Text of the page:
10 Best Jump Starters | December 2016
- sounds alarm if connected improperly
- includes dc and usb charging outlets
- battery doesn't hold a charge long
|Rating||3.6 / 5.0|
- three different flashlight modes
- universal laptop adapter
- poor quality construction
|Model||Bolt Power Black G06|
|Rating||3.7 / 5.0|
- rear compartment to hold accessories
- bulky design is hard to store
- takes almost 3 days to fully charge
|Rating||4.2 / 5.0|
- heat and cold resistant case
- automatic charging shut-off
- multi-positional flashlight
|Rating||4.1 / 5.0|
- up to 20 jumpstarts from one charge
- spark-proof technology for safety
- usb port for phone charging
|Rating||4.0 / 5.0|
- provides extended cranking duration
- led charge status reader
- also available with a compressor
|Rating||3.9 / 5.0|
- includes inflating needles
- sealed non-spillable agm battery
- inverter overload protection
|Rating||4.0 / 5.0|
- 330 cranking amps
- high impact rubber base
- reverse polarity alarm
|Rating||4.9 / 5.0|
- smartjump prevents short circuiting
- won't ever overcharge a battery
- can be charged via a cigarette plug
|Rating||5.0 / 5.0|
- built-in led flashlight
- small enough to fit under a seat
- has a battery capacity indicator
|Rating||4.7 / 5.0|
Why You Need A Jump Starter
Jump starting a car, sometimes referred to as boost starting a car, is a simple method of starting a vehicle which does not have enough remaining power in its own battery to crank the engine. To perform a jump start, a temporary connection is made between the dead battery and a live battery, or some other external device, like a jump starter or battery charger.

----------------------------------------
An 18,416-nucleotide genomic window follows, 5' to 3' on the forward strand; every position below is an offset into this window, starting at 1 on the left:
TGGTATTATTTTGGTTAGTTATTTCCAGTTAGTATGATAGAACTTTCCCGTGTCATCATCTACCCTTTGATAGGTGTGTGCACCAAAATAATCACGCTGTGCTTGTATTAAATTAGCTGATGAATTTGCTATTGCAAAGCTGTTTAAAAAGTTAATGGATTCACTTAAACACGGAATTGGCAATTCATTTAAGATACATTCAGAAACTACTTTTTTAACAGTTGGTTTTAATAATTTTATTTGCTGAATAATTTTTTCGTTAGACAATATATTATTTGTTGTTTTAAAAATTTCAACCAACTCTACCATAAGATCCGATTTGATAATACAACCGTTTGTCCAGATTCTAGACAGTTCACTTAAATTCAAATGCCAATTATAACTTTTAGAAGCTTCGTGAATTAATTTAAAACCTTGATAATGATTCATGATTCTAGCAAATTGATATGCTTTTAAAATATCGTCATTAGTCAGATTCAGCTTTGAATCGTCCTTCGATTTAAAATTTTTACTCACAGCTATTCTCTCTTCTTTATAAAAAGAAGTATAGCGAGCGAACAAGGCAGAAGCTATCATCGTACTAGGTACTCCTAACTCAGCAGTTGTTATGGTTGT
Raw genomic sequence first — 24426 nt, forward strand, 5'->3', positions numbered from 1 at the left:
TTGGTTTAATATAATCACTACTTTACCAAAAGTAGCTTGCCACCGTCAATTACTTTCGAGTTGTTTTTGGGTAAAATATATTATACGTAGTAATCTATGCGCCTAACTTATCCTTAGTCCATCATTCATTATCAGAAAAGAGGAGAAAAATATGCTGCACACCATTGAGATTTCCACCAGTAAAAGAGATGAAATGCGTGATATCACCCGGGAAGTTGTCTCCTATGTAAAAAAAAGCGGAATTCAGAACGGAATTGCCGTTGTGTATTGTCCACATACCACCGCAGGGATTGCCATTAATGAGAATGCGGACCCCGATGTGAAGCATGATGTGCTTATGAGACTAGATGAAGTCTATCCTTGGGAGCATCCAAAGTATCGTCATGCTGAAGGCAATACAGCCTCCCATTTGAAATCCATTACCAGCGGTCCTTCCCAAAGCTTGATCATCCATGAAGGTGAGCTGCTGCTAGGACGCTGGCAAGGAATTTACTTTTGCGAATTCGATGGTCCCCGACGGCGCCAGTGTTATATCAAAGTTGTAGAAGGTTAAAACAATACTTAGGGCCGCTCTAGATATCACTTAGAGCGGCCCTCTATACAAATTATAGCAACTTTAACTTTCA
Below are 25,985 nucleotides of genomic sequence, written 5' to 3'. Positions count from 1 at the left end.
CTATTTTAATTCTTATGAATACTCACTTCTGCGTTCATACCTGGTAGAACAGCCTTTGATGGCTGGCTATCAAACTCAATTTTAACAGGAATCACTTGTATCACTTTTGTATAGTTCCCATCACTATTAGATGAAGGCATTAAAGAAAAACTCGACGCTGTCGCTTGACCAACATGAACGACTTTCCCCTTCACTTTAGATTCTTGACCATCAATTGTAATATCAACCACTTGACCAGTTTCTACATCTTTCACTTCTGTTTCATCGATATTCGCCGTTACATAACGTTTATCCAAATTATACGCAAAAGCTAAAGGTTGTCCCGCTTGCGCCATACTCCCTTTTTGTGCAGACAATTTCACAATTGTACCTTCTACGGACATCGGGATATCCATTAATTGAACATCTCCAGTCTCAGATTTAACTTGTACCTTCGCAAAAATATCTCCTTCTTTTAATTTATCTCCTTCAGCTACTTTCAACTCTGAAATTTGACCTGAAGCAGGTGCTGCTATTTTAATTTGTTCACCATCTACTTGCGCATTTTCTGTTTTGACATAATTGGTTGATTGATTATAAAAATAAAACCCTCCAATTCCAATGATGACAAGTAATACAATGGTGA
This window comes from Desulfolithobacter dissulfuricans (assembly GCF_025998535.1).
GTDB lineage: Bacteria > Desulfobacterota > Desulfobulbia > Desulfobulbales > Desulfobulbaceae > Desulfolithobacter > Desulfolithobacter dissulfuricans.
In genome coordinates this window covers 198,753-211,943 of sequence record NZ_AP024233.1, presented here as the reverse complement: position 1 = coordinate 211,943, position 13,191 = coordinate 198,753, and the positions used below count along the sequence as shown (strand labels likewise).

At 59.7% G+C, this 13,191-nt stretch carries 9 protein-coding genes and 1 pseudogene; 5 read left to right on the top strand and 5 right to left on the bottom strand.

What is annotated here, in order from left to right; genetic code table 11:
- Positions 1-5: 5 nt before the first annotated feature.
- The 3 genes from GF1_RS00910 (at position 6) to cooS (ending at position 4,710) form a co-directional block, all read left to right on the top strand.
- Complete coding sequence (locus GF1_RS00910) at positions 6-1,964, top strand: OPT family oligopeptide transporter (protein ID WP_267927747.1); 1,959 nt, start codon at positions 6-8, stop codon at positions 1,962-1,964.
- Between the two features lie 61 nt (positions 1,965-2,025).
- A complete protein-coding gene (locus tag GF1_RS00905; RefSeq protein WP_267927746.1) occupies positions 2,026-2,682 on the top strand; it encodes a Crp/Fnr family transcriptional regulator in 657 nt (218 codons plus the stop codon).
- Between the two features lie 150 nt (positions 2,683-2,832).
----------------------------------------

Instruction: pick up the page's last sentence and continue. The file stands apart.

This external power supply recharges the dead battery enough to crank the engine and start the car. Once the car has been started, the external power source can be disconnected and the car's internal charging system should recharge the battery on its own. If there is a problem with the alternator, or some other component of the car's charging system, it will not be able to recharge the battery and most likely the car will quickly stop running.
Because dead batteries are one of the most common causes of a car not starting, many motorists carry a set of jumper cables in their trunk, or under a seat. While this can be incredibly helpful, it requires the use of another car with a live battery. If stranded at home with multiple cars, this may not be much of a problem as one can just use the other car at the home. If stranded on the side of a highway or road, this becomes more problematic as one is relying on the kindness of a passing motorist to stop and help them out. If stranded on a deserted road with little to no traffic, one may have to wait for hours before another car comes along to help them out.
Instead of relying on the kindness of strangers, many have taken to keeping a jump starter in their trunk at all times. Jump starters are portable, charged devices that contain enough power to start a car. This allows you to be completely self sufficient and get back on the road quicker.